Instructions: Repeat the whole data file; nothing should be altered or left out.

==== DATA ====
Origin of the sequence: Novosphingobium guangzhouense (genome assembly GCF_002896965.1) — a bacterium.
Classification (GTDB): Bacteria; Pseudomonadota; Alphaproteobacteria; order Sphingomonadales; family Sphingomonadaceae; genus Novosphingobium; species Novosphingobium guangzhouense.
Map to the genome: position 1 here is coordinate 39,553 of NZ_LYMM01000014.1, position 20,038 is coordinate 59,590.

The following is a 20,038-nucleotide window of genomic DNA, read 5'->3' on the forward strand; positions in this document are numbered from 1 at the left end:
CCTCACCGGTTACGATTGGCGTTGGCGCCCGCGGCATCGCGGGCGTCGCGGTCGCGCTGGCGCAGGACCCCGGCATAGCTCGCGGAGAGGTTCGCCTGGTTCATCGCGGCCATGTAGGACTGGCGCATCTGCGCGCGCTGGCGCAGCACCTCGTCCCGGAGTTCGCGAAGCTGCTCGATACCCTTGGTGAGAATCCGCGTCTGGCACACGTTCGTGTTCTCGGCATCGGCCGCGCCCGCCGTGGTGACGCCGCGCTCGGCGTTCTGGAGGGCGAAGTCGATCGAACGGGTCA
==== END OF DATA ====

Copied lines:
Origin of the sequence: Novosphingobium guangzhouense (genome assembly GCF_002896965.1) — a bacterium.
Classification (GTDB): Bacteria; Pseudomonadota; Alphaproteobacteria; order Sphingomonadales; family Sphingomonadaceae; genus Novosphingobium; species Novosphingobium guangzhouense.
Map to the genome: position 1 here is coordinate 39,553 of NZ_LYMM01000014.1, position 20,038 is coordinate 59,590.

The following is a 20,038-nucleotide window of genomic DNA, read 5'->3' on the forward strand; positions in this document are numbered from 1 at the left end:
CCTCACCGGTTACGATTGGCGTTGGCGCCCGCGGCATCGCGGGCGTCGCGGTCGCGCTGGCGCAGGACCCCGGCATAGCTCGCGGAGAGGTTCGCCTGGTTCATCGCGGCCATGTAGGACTGGCGCATCTGCGCGCGCTGGCGCAGCACCTCGTCCCGGAGTTCGCGAAGCTGCTCGATACCCTTGGTGAGAATCCGCGTCTGGCACACGTTCGTGTTCTCGGCATCGGCCGCGCCCGCCGTGGTGACGCCGCGCTCGGCGTTCTGGAGGGCGAAGTCGATCGAACGGGTCA